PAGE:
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Opinions of Thursday, 13 May 2021

Columnist: Kwaku Badu

Why the NDC faithfuls have no moral right to jump on the ‘fix the country’ bandwagon(III)

According to the author, the NDC government rather worsened the socio-economic standards of living According to the author, the NDC government rather worsened the socio-economic standards of living

If we stroll down memory lane, prior to the formation of the NDC in 1992, the founder of the NDC, the late J. J. Rawlings and his minions vowed to purge off the alleged wanton sleazes, corruption and social injustices in the country , hence plotting and executing vicious coup d’états in 1979 and 1981.

In their hasty attempts to lustrate the country of the so-called maliciousness and social injustices, the NDC founder, the late Rawlings and the other rabble rousers carried out what they termed “house cleaning exercise”, and dealt with perceived offenders arbitrarily (instant justice).

The NDC founder and his associates, so to speak, proceeded with their intentions and callously exterminated eight prominent officers, whom they wrongly accused of committing sleazes and corruption without lawful trial.

Ironically, however, the NDC founder and his cohorts claimed to have transitioned from military government (PNDC) to civilian government (NDC) in 1993 based on the so-called principles of probity, accountability and transparency. Yet sleazes and corruption were so prevalent in the successive NDC governments.

In fact, if we compared the alleged corrupt practices of the murdered army officers with sleazes and corruption which took place in the erstwhile NDC administration, we cannot resist but to maintain that the Generals were “shot for less”.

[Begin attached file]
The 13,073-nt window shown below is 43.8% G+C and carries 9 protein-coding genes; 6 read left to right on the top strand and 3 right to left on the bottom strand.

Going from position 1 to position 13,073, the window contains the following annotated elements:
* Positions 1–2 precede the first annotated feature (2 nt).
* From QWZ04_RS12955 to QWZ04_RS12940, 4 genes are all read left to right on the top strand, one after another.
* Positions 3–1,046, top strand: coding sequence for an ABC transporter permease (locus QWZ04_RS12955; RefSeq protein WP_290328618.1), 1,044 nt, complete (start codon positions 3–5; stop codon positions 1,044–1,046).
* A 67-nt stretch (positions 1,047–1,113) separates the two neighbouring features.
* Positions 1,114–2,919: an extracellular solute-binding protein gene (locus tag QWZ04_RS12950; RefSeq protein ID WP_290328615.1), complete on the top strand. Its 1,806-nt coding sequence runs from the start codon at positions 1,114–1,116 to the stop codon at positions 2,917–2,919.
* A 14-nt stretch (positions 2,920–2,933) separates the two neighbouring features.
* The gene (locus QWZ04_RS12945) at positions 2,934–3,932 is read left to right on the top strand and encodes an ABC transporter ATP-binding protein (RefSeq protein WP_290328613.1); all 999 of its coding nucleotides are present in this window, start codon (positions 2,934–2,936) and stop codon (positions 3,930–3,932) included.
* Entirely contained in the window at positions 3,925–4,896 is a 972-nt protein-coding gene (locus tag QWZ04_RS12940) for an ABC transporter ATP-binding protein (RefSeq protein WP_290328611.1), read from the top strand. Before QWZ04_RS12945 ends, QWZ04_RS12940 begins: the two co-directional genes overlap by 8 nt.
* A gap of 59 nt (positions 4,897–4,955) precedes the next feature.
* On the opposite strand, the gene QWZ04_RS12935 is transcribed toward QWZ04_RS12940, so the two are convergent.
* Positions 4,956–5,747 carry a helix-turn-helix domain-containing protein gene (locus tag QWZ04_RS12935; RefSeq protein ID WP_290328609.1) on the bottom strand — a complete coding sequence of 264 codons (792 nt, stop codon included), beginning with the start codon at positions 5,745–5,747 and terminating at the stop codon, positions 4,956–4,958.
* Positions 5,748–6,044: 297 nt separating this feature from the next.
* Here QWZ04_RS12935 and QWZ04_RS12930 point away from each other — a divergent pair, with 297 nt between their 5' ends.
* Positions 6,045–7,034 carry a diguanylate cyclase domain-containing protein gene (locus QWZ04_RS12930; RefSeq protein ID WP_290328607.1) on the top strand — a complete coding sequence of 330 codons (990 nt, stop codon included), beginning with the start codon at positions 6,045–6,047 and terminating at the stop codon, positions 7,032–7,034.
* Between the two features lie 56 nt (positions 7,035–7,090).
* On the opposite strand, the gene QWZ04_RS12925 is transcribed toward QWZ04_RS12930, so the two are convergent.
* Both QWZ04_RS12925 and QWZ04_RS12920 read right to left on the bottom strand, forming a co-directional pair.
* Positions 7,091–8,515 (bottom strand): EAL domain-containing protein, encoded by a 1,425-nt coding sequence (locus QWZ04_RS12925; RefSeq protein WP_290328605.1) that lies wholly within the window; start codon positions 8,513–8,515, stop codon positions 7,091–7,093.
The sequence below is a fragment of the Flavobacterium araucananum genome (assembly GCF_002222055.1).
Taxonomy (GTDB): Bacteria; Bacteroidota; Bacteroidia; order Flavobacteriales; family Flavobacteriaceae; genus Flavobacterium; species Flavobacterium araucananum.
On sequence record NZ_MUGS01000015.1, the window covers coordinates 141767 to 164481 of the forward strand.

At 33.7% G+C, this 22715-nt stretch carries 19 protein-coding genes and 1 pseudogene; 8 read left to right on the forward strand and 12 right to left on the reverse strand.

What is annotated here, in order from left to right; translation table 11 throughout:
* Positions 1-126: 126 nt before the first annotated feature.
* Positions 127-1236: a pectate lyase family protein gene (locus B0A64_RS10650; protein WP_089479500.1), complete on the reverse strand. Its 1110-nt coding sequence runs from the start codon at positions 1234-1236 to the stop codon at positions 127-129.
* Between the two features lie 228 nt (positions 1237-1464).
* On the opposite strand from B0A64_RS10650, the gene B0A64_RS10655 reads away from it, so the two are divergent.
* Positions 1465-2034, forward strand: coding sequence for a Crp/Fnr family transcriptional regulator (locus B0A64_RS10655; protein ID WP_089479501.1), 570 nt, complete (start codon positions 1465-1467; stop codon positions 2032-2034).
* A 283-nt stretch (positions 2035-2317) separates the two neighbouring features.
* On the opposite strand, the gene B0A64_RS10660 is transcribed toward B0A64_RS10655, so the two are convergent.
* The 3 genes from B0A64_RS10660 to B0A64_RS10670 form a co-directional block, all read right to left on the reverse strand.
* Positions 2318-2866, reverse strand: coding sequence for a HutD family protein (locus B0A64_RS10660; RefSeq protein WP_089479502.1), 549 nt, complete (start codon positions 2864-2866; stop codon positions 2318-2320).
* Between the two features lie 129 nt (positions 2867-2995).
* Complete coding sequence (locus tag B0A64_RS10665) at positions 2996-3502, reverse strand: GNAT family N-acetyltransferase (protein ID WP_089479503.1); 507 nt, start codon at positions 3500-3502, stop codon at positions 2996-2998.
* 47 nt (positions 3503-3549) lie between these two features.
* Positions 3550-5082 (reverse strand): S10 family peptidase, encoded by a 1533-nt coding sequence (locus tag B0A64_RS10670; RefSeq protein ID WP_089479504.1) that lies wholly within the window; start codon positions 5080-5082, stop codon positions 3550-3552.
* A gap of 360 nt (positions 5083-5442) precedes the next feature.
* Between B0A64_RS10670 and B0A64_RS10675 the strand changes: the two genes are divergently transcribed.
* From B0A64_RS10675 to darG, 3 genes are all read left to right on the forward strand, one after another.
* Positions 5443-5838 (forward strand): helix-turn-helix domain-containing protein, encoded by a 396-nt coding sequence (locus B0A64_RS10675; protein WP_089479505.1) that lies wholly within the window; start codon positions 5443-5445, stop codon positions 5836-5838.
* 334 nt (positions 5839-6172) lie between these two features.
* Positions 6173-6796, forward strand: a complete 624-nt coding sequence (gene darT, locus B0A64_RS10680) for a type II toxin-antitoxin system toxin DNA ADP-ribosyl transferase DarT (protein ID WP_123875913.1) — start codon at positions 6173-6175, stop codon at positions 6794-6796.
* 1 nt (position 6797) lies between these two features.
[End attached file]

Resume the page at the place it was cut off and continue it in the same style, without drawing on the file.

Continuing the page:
Although the PNDC and NDC administrations back then paraded some seasoned politicians, the vast majority of the military personnel who headed important Ministries were novices in the political scene.

Unsurprisingly, therefore, Rawlings’s administration adopted the disastrous Economic Recovery Programme (ERP), which was introduced under the auspices of the World Bank and the International Monetary Fund (IMF).

Regrettably, the vast majority of tangible national assets, including the state owned enterprises were allegedly sold to friends and families for pittance.

The unfavourable Economic Recovery Programme, in fact, culminated in a catalogue of hardships. And, on top of the harsh programmes and policies which threatened the economic fundamentals, the population had to clutch itself for food shortages, a situation which the world press somehow ignored in favour of the concurrent Ethiopian famine that resulted in millions of deaths.

Indeed, their desperate attempt to initiate the Programme of Action to Mitigate the Social Costs of Adjustment (PAMSCAD) did nothing to improve the unfortunate situation as untold hardships permeated many households.

Starvation, so to speak, visited the vast majority of Ghanaians, and hence developing revoltingly ugly collar bones, which the humorous Ghanaians renamed as “Rawlings Chain”. That was indeed the pernicious extent of the hunger.

Perhaps, in juxtaposition, the 1983 hunger was comparable to that of the Ethiopian famine back then. However, Ghana’s famine was not hyperbolised by the global media.

Somehow, both Ghana and Ethiopia were back then ruled by uncompliant military dictatorships that looked on cluelessly and somehow unperturbed whilst the citizens endured widespread hunger.

Suffice it to stress that as food shortages escalated in Ghana, some traders started creating artificial shortages of goods by hoarding them so as to charge exorbitant prices at a later time.

Disappointingly, despite being in power for nineteen years, the NDC founder, former president, the late J. J. Rawlings’s could not initiate any meaningful policies and programmes to improve on the socio-economic standards of living but only managed to destabilise Ghana’s macroeconomic indicators.

Thus, after taking over the presidency from Ex-President Rawlings on 7th January 2001, President Kufuor had a tough time running the country as there was not much funds left in the national purse to plan anything meaningful.

Ghana was then declared as Highly Indebted Poor Country (HIPC). The newly elected President Kufuor had a tough decision to make, by either embracing or rejecting the HIPC status.